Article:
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Mitigating Fish Diseases in the Zambian Fisheries Sub-Sector

By Loziwe Njobvu-Chilufya


The Fisheries sub-sector in Zambia plays an important role for the Zambian population, directly and indirectly, as a source of employment and improved food and nutrition security. This sub-sector comprises of two main branches, namely Capture fisheries and Aquaculture. Capture fisheries involves the harvesting of naturally occurring fish in water bodies such as rivers and lakes. Conversely, aquaculture involves the farming of fish in captivity (ponds and cages).


Fish is an important source of unique essential nutrients like micronutrients such as iron, zinc and calcium as well as omega-3 fatty acids which have proven to have numerous health benefits.


Fish stocks in the natural fisheries have over time been subjected to several factors that threaten their potential for increased biomass, such as indiscriminate use of illegal fishing methods and gears. In comparative terms, there is a tendency for tragedy of the commons in Zambia’s capture fisheries due to their open access nature, whereas aquaculture farms are managed with a deeper sense of ownership by the respective fish farmers. Given a general observed decline in fish populations in the capture fisheries, the initiatives by the Zambian government to step up aquaculture is well placed, as increased fish production from aquaculture is expected to fill the demand gap for fish from the capture fisheries that has reached their potential possible.



Figure 1: Fishing in capture fisheries: Setting of nets



Figure 2: Fish farming (Aquaculture): Fish pond production



Figure 3: Fish farming (Aquaculture): Cage production on Lake Kariba



Diseases in Capture Fisheries

Fish, just like terrestrial animals, do get diseases. Unfortunately this is a sad reality that has befallen Zambia in the recent past. In the capture fisheries, the first case of fish disease was reported in 2007 after fishermen spotted a number of fish with deep ulcerations on the river banks of the Zambezi in Sesheke district. Upon investigation by a team of officers from the Department of Fisheries in collaboration with the Veterinary School of Sciences at UNZA, it was established that the fish had Epizootic Ulcerative Syndrome commonly known as EUS. EUS is caused by anoomycete fungus Aphanomyces invadans which causes significant lesion and ulceration of the skin and necrosis of muscle leading to mortality.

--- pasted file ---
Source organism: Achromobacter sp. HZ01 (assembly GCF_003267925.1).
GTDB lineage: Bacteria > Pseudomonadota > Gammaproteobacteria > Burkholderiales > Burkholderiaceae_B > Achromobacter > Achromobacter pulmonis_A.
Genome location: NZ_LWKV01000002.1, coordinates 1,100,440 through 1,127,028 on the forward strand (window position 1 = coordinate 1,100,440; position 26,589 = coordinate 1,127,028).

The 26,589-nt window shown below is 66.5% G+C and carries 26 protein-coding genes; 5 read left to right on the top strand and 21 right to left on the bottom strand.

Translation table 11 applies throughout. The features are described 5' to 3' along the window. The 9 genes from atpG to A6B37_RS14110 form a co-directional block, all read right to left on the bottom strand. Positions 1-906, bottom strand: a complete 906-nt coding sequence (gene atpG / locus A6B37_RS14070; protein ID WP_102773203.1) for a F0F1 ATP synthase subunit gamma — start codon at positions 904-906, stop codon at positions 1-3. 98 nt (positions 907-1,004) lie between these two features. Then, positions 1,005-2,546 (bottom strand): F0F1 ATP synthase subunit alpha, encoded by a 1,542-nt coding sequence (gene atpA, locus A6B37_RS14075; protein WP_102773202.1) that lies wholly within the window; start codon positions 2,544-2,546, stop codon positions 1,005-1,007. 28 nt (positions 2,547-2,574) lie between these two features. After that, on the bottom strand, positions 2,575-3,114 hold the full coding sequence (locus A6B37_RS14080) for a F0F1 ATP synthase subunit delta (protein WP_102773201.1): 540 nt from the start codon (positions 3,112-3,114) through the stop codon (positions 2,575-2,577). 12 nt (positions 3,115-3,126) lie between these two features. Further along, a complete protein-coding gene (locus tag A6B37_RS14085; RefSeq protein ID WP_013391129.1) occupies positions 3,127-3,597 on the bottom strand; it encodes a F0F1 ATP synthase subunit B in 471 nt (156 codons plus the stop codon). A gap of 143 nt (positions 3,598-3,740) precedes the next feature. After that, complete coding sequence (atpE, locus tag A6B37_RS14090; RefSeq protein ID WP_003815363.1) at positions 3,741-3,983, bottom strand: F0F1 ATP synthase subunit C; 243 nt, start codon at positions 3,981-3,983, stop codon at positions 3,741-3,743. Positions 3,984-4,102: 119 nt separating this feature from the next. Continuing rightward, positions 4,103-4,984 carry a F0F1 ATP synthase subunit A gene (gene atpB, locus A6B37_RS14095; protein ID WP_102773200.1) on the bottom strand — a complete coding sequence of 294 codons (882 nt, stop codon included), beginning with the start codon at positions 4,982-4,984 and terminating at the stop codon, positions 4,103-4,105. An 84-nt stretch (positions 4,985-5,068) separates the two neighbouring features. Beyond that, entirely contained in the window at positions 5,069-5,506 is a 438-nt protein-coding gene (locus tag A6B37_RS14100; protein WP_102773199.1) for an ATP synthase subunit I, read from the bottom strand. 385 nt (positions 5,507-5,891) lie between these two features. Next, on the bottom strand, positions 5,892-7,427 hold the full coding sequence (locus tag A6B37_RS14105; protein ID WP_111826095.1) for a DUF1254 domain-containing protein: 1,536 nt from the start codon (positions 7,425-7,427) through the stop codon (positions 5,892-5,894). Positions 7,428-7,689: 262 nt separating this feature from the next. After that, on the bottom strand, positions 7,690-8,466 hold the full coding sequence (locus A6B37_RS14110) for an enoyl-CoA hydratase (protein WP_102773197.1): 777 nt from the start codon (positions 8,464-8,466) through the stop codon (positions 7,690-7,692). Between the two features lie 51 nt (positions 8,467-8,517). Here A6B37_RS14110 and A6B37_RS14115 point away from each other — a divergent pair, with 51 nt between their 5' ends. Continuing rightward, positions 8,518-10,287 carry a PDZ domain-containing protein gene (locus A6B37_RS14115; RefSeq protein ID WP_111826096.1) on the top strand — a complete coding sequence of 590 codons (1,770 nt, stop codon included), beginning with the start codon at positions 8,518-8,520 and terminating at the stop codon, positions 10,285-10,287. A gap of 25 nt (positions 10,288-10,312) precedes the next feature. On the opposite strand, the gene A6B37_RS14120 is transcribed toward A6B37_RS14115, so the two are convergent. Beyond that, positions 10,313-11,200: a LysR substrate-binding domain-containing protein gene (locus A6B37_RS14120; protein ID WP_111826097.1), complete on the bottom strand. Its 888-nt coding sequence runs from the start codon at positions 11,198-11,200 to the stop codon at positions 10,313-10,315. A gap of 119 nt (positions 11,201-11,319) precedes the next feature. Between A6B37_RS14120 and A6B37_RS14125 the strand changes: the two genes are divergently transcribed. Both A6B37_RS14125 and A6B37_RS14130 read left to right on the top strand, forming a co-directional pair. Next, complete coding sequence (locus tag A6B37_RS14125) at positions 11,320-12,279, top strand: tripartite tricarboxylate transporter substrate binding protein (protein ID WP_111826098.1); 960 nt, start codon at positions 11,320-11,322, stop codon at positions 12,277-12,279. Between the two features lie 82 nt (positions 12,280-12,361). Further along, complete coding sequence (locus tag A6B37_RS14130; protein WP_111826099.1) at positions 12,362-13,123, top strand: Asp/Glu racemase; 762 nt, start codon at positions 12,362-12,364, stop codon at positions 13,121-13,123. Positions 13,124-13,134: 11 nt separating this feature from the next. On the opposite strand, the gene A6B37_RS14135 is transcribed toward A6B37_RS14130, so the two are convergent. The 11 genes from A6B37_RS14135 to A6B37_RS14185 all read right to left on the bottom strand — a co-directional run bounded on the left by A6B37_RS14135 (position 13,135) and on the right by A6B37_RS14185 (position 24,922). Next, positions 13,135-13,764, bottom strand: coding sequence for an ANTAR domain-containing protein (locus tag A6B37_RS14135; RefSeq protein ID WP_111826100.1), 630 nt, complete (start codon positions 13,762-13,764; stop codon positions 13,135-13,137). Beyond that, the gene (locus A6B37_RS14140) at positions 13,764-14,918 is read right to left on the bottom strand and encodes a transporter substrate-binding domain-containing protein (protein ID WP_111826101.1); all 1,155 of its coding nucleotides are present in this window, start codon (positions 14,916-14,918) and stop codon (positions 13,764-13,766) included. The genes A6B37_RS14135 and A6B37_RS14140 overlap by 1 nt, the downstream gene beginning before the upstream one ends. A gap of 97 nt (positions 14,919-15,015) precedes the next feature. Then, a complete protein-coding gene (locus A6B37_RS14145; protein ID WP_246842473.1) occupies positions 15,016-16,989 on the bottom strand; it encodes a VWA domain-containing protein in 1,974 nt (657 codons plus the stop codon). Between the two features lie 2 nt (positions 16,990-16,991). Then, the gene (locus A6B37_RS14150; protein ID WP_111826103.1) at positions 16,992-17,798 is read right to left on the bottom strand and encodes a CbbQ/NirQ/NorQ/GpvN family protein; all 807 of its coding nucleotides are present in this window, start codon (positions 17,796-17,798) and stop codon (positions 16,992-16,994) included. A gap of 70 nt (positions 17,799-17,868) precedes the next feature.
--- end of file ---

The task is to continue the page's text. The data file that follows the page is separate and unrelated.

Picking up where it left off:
Figure 4: EUS infected fish


EUS outbreaks have been observed to occur during periods of low temperatures. Since the first incident in the Zambezi River, the spread of EUS outbreaks have subsequently been reported in the Kafue River (2010), Chongwe River (2011), Bangweulu swamps (2014), Chambeshi and Kalungu Rivers (2015) and Lake Itezhi-tezhi (2020). Control of EUS or any disease in natural waters poses a very big practical challenge. Nonetheless, its spread can be controlled by restricting the movement of fish, fishing gear and equipment from infected areas to uninfected areas. Restricting movement of fish would involve issuance of a disease test certificate before transportation of fish. Regular monitoring and surveillance in capture fisheries can increase knowledge and data on diseases therefore leading to more preparedness in case of a disease outbreak.


Diseases in Aquaculture


Promotion of aquaculture in Zambia has led to the rapid growth of the subsector attributed to intensified production. Production of fish in captivity in high densities creates a favorable environment for disease outbreaks. Consequently this sector has not been spared from disease outbreaks. Heavy mortalities (ranging between 0.3 and 15% of the nine (9) affected cages) of fish diseases were recorded in 2014 by commercial fish farms on Lake Kariba. Analysis of moribund (sick) fish were indicative of bacterial infections (Streptococcus and Aeromonas) which are prominent pathologic bacteria of fish in stressful conditions. Symptoms of a diseased fish include skin hemorrhage, bulging eyes, bloated abdomen, open wounds, loss of appetite, and presence of fungi on the skin, gasping for air at the surface, chewed or eaten away gills or fins and abnormal amount of mucous covering the body.